Dance with Dragons – About Escape Into Darkness

In two weeks, the debut album ‘Escape Into Darkness’ by Dance With Dragons will be released. This symphonic metal band, with no less than four vocalists, has everything it takes to perform this epic music live, without a backing track. We asked the band some questions about their inspiration, their new album, and more.

I read an interview online with Femme Metal Webzine, where you already talked about recording an album. That was in 2021. Why did it take so long for this EP to come out?

That’s correct, during the corona period, we couldn’t practice for longer periods, so we wanted to use our time wisely by making recordings at home. (Perhaps somewhat overconfidently) we decided to record all the songs and make an album out of it. Although we had no experience in this, we tried to do everything ourselves. Eventually, we realized that this was not going to yield the desired result and we called upon the help of Stijn Donders from Raiko studio. For various reasons, we reduced the number of songs from ten to four, so it became an EP. Eventually, with Stijn’s help and tips, we re-recorded all the drums and instruments, after which he took care of the mixing. And now we are happily left with a result that we are very pleased with.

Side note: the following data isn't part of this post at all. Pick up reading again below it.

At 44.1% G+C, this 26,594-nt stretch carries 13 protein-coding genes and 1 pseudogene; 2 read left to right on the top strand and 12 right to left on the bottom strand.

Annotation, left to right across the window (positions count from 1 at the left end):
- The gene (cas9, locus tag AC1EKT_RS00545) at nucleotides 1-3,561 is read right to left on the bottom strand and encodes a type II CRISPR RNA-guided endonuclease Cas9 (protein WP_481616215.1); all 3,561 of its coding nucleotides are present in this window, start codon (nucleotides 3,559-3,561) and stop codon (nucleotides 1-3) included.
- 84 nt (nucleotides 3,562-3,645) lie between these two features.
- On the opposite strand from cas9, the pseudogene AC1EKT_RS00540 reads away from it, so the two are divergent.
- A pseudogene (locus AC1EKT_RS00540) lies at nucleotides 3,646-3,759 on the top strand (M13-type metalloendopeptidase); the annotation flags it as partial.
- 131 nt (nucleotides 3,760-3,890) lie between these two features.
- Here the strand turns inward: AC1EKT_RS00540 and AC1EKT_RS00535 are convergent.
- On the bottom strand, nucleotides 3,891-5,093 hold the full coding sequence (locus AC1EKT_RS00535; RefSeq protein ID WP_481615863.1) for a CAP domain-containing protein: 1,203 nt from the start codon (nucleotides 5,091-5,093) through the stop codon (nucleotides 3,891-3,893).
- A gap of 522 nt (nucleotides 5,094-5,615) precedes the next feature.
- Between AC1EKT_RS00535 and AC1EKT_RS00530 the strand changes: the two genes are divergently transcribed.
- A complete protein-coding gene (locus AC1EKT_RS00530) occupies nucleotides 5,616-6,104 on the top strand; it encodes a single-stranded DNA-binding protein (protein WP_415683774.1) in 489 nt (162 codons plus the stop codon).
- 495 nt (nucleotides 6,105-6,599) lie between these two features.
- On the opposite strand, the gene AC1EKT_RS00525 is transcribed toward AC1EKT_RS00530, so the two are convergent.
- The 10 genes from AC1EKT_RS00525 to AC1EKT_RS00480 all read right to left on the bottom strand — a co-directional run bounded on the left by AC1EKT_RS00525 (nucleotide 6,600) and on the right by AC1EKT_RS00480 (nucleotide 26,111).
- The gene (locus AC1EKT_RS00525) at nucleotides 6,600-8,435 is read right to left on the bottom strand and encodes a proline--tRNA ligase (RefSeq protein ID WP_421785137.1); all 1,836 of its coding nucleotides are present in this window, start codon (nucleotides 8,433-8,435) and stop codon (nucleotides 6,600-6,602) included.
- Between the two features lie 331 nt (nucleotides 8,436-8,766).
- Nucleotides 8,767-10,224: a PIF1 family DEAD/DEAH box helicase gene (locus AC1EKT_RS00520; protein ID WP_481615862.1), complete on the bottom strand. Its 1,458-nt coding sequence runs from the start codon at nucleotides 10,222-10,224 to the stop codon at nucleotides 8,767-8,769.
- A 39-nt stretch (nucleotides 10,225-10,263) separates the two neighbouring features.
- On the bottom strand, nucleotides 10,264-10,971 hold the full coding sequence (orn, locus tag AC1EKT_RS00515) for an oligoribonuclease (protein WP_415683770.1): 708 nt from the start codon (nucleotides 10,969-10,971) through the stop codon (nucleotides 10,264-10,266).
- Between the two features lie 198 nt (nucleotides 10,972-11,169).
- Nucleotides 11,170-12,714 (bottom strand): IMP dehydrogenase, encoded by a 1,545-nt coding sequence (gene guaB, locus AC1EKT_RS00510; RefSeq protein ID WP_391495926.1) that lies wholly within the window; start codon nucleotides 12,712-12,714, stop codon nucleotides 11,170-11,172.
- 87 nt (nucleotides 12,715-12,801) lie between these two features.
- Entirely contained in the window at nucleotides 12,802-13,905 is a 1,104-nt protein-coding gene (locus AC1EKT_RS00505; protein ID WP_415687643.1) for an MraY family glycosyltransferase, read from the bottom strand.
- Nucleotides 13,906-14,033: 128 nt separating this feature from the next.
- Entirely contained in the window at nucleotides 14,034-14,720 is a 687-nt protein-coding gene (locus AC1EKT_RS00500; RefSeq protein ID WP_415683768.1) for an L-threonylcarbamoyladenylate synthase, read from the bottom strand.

Your band hasn’t been together for very long, but the core of the band (Pim, Wouter, and Kenji) have been playing together for a long time. How has the metal scene in the Netherlands changed over time?

Trends can also be observed in metal, and certain genres do better at certain times than others. For example, at the beginning of the millennium, “gothic” was a huge hype, thanks to bands like Within Temptation and The Gathering. At that time, it was easy for a metal band with a female singer to get gigs because every festival or community center wanted a “gothic band”. Now that genre is not popular at all anymore, and you also see little influx of young people among the audience. It’s largely the same people as 20 years ago who come to watch. Interestingly, the quality of the (unknown) bands in the genre has (perhaps because of this?) greatly improved in my opinion.